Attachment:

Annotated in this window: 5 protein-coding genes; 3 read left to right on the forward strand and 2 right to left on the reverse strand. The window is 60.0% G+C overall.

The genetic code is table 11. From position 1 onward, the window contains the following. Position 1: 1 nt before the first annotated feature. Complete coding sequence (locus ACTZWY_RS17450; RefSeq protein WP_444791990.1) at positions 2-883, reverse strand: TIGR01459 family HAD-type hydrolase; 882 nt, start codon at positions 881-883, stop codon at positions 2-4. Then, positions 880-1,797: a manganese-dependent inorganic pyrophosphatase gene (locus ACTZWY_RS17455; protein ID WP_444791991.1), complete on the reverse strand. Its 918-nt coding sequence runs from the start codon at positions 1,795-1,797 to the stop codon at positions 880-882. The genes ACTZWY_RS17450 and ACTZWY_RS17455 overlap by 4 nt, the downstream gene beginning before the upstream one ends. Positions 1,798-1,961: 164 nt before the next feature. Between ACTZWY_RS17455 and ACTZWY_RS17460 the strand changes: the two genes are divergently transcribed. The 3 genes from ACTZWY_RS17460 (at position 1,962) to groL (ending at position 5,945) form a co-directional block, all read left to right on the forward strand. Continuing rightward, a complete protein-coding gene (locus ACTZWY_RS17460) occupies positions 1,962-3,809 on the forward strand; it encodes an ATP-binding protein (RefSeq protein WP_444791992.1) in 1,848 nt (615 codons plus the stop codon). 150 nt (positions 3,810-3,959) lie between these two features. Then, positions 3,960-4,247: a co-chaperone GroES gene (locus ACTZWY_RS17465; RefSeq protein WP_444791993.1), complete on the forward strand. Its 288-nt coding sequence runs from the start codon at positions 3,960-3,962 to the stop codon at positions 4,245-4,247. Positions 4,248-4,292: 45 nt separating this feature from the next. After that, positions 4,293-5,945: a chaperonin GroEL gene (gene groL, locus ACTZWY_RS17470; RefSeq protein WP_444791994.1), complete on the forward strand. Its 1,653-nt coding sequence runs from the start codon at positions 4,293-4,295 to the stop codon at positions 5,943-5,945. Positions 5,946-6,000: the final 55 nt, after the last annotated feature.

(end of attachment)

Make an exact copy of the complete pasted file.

Annotated in this window: 5 protein-coding genes; 3 read left to right on the forward strand and 2 right to left on the reverse strand. The window is 60.0% G+C overall.

The genetic code is table 11. From position 1 onward, the window contains the following. Position 1: 1 nt before the first annotated feature. Complete coding sequence (locus ACTZWY_RS17450; RefSeq protein WP_444791990.1) at positions 2-883, reverse strand: TIGR01459 family HAD-type hydrolase; 882 nt, start codon at positions 881-883, stop codon at positions 2-4. Then, positions 880-1,797: a manganese-dependent inorganic pyrophosphatase gene (locus ACTZWY_RS17455; protein ID WP_444791991.1), complete on the reverse strand. Its 918-nt coding sequence runs from the start codon at positions 1,795-1,797 to the stop codon at positions 880-882. The genes ACTZWY_RS17450 and ACTZWY_RS17455 overlap by 4 nt, the downstream gene beginning before the upstream one ends. Positions 1,798-1,961: 164 nt before the next feature. Between ACTZWY_RS17455 and ACTZWY_RS17460 the strand changes: the two genes are divergently transcribed. The 3 genes from ACTZWY_RS17460 (at position 1,962) to groL (ending at position 5,945) form a co-directional block, all read left to right on the forward strand. Continuing rightward, a complete protein-coding gene (locus ACTZWY_RS17460) occupies positions 1,962-3,809 on the forward strand; it encodes an ATP-binding protein (RefSeq protein WP_444791992.1) in 1,848 nt (615 codons plus the stop codon). 150 nt (positions 3,810-3,959) lie between these two features. Then, positions 3,960-4,247: a co-chaperone GroES gene (locus ACTZWY_RS17465; RefSeq protein WP_444791993.1), complete on the forward strand. Its 288-nt coding sequence runs from the start codon at positions 3,960-3,962 to the stop codon at positions 4,245-4,247. Positions 4,248-4,292: 45 nt separating this feature from the next. After that, positions 4,293-5,945: a chaperonin GroEL gene (gene groL, locus ACTZWY_RS17470; RefSeq protein WP_444791994.1), complete on the forward strand. Its 1,653-nt coding sequence runs from the start codon at positions 4,293-4,295 to the stop codon at positions 5,943-5,945. Positions 5,946-6,000: the final 55 nt, after the last annotated feature.